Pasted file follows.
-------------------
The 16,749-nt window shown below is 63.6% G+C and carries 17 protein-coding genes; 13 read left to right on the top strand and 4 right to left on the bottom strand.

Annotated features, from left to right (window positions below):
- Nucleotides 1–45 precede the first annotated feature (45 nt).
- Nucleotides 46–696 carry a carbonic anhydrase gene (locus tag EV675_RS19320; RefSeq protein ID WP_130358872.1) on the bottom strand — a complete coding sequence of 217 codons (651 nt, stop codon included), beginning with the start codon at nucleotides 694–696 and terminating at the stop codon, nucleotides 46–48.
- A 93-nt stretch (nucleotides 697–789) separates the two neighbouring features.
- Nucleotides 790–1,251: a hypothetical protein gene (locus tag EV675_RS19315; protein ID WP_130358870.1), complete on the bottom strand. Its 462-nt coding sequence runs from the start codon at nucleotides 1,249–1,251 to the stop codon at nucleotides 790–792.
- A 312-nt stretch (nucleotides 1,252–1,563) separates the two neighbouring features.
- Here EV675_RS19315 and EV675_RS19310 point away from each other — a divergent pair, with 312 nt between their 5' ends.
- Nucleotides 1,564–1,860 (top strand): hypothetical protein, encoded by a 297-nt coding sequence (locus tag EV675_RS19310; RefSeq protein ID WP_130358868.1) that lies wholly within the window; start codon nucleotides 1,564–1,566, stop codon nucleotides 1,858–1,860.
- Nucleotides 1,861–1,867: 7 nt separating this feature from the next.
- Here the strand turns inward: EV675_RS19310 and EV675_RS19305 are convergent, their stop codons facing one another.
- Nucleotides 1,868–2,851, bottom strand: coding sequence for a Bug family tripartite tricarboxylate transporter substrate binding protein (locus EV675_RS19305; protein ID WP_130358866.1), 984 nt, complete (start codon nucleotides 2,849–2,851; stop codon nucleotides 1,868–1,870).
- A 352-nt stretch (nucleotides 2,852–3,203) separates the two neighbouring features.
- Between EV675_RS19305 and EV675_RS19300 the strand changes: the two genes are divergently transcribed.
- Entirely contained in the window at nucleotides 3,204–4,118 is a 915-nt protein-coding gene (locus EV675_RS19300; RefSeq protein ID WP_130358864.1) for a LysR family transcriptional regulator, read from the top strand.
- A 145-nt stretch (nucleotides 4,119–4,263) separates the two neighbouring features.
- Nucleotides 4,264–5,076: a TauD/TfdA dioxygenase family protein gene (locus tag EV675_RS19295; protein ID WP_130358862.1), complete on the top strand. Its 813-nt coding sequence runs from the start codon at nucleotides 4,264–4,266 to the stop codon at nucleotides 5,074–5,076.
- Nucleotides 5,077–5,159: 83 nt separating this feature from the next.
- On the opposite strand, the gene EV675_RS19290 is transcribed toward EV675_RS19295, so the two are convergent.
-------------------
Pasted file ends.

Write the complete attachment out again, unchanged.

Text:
The 16,749-nt window shown below is 63.6% G+C and carries 17 protein-coding genes; 13 read left to right on the top strand and 4 right to left on the bottom strand.

Annotated features, from left to right (window positions below):
- Nucleotides 1–45 precede the first annotated feature (45 nt).
- Nucleotides 46–696 carry a carbonic anhydrase gene (locus tag EV675_RS19320; RefSeq protein ID WP_130358872.1) on the bottom strand — a complete coding sequence of 217 codons (651 nt, stop codon included), beginning with the start codon at nucleotides 694–696 and terminating at the stop codon, nucleotides 46–48.
- A 93-nt stretch (nucleotides 697–789) separates the two neighbouring features.
- Nucleotides 790–1,251: a hypothetical protein gene (locus tag EV675_RS19315; protein ID WP_130358870.1), complete on the bottom strand. Its 462-nt coding sequence runs from the start codon at nucleotides 1,249–1,251 to the stop codon at nucleotides 790–792.
- A 312-nt stretch (nucleotides 1,252–1,563) separates the two neighbouring features.
- Here EV675_RS19315 and EV675_RS19310 point away from each other — a divergent pair, with 312 nt between their 5' ends.
- Nucleotides 1,564–1,860 (top strand): hypothetical protein, encoded by a 297-nt coding sequence (locus tag EV675_RS19310; RefSeq protein ID WP_130358868.1) that lies wholly within the window; start codon nucleotides 1,564–1,566, stop codon nucleotides 1,858–1,860.
- Nucleotides 1,861–1,867: 7 nt separating this feature from the next.
- Here the strand turns inward: EV675_RS19310 and EV675_RS19305 are convergent, their stop codons facing one another.
- Nucleotides 1,868–2,851, bottom strand: coding sequence for a Bug family tripartite tricarboxylate transporter substrate binding protein (locus EV675_RS19305; protein ID WP_130358866.1), 984 nt, complete (start codon nucleotides 2,849–2,851; stop codon nucleotides 1,868–1,870).
- A 352-nt stretch (nucleotides 2,852–3,203) separates the two neighbouring features.
- Between EV675_RS19305 and EV675_RS19300 the strand changes: the two genes are divergently transcribed.
- Entirely contained in the window at nucleotides 3,204–4,118 is a 915-nt protein-coding gene (locus EV675_RS19300; RefSeq protein ID WP_130358864.1) for a LysR family transcriptional regulator, read from the top strand.
- A 145-nt stretch (nucleotides 4,119–4,263) separates the two neighbouring features.
- Nucleotides 4,264–5,076: a TauD/TfdA dioxygenase family protein gene (locus tag EV675_RS19295; protein ID WP_130358862.1), complete on the top strand. Its 813-nt coding sequence runs from the start codon at nucleotides 4,264–4,266 to the stop codon at nucleotides 5,074–5,076.
- Nucleotides 5,077–5,159: 83 nt separating this feature from the next.
- On the opposite strand, the gene EV675_RS19290 is transcribed toward EV675_RS19295, so the two are convergent.